And Now For Something Completely Different

Last week I gave a talk to the Networking Field Day crew about something I’m calling Software Defined Intelligence, or SDI. SDI is a new interdisciplinary approach that integrates Compute, Storage, Networking, Security, Energy, and IoT (and I’m sure many other things) with Machine Learning.  Like many “big” ideas, the some of the components of SDI may not themselves be new; rather it is the combination of machine learning with networking which creates a new discipline and which is novel here. From what we have already seen,  we know that machine learning is having (and will continue to have) a dramatic effect on the way we build, operate and monetize networks, data centers, as well as diverse technologies including  mobile handsets and just about everything else. Indeed, as renowned venture capitalist Vinod Khosla has opined “In the next 20 years, machine learning will have more impact than mobile has.”.  While Mr. Khosla’s statement is perhaps a bit hyperbolic, few who are familiar with machine learning doubt its potential impact (complete with the hypothetical apocalyptic down sides [think Skynet] described by noted physicist Stephen Hawking and his colleagues).

Machine Learning?

Machine Learning is the foundational and enabling technology of SDI, and as such data science and “big data” are an inherent part of SDI. Andrew Ng, former Stanford professor and Coursea co-founder (now at Baidu), puts a finer point on it:

A trained learning algorithm (e.g., neural network, boosting, decision tree, SVM, …) is very complex. But the learning algorithm itself is usually very simple. The complexity of the trained algorithm comes from the data, not the algorithm.

This is a radically different paradigm than the programming approaches that we might have learned in school (or otherwise be used to), in which we write programs that process data to produce output. In the case of machine learning, the output plus data gives us a program that can predict outputs (sometimes called regression) given a new input, classify new inputs (is this an image of a cat or a dog or a motorcycle?), and many other tasks. This difference is depicted in cartoon form in Figure 1.

Traditional Programming vs. Machine Learning

Figure 1: Traditional Programming vs. Machine Learning

Of course, tasks like regression, classification and correlation analysis are key functions of any network analytics engine. Another key attribute of any analytics engine is whether it’s actions are proactive or reactive. To understand the difference, consider the example of DDOS mitigation. Today’s DDOS mitigation solutions are largely reactive: We collect SFLOW (and/or other kinds of) data and analyze it at some analytics backend; if we find that we’re seeing a DDOS attack we change the network’s configuration to deal with the offending flows in whatever way the network administrator sees fit.  On the other hand, the SDI approach is proactive. We use the configurations, telemetry and flow data to predict the probability  that a DDOS is about to occur. This is an instance of a class of techniques that are sometimes collectively called “Predictive Security”.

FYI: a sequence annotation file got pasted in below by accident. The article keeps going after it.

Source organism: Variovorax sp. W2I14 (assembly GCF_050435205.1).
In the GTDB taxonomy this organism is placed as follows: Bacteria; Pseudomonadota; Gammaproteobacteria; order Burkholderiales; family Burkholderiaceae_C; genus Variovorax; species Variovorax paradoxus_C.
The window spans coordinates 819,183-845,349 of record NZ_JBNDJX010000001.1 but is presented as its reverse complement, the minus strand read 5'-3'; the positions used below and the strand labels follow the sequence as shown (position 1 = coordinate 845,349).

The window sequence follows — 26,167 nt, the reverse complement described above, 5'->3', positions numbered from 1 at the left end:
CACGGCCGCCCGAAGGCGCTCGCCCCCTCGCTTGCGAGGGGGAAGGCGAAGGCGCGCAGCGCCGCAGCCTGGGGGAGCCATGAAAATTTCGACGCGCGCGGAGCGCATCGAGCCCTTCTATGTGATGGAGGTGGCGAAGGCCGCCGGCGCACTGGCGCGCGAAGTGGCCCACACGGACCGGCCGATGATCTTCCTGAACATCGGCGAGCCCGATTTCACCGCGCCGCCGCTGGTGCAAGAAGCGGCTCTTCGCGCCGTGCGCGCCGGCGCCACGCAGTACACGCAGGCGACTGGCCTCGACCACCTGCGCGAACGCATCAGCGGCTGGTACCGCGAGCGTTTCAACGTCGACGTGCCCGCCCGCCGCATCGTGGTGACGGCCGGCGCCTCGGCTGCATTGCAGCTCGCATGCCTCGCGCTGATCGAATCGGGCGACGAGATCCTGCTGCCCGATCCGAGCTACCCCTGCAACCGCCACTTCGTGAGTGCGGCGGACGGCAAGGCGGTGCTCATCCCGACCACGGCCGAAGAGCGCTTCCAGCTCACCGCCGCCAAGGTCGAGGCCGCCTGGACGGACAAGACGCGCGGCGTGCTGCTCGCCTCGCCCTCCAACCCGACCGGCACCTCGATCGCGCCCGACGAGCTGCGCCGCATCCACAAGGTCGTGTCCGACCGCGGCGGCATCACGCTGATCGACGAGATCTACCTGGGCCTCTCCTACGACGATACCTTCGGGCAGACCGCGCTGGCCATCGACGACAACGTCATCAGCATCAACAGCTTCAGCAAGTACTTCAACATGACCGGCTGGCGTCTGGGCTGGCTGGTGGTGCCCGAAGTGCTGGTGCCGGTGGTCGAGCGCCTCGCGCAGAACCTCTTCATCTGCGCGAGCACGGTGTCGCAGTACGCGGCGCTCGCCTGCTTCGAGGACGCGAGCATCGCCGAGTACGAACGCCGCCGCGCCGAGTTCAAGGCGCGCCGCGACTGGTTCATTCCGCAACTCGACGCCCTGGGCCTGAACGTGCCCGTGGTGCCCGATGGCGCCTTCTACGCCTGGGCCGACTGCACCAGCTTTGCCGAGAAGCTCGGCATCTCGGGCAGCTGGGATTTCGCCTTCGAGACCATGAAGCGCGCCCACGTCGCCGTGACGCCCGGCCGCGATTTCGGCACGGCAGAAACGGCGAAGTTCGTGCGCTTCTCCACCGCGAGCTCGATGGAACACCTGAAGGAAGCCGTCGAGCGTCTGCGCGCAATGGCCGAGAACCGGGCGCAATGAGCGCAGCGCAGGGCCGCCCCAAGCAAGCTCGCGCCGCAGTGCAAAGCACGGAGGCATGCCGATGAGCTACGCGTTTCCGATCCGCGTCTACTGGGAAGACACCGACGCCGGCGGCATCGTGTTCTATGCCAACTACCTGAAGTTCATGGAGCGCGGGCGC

What Was The Promise Of SDN Anyway?

The promise of SDN has always been, among other things, to enable us to  build much more intelligent networks. SDI is a framework that is designed to do just this: it takes advantage of the programmability and software orientation of technologies like SDN and combines it with Machine Learning to enable powerful new class of intelligent networks. These networks are based not only on SDN but also on Software Defined Compute, Storage, Security, Energy, IoT and beyond.

By the way, if you want to write some machine learning code to solve a problem you have or just to explore what is possible, there are many great open source libraries such as scikit-learn and pylearn2 (again, among many others), written in almost whatever language you like. Personally I like python; see  these code snippets for a quickstart on how you can build a support vector machine with various kernels or an artificial neural network that is trained with backpropagation. Finally, the slides and video from last week’s talk can be found on the respective links.

There’s a lot to say on this topic but I wanted to get people thinking about the idea of using machine learning in conjunction with SDN (orchestration, …) to build a new and powerful kind of network intelligence. I’ll give you more detail on machine learning theory (and how this all works) as well as more use cases in my next blog on this topic.


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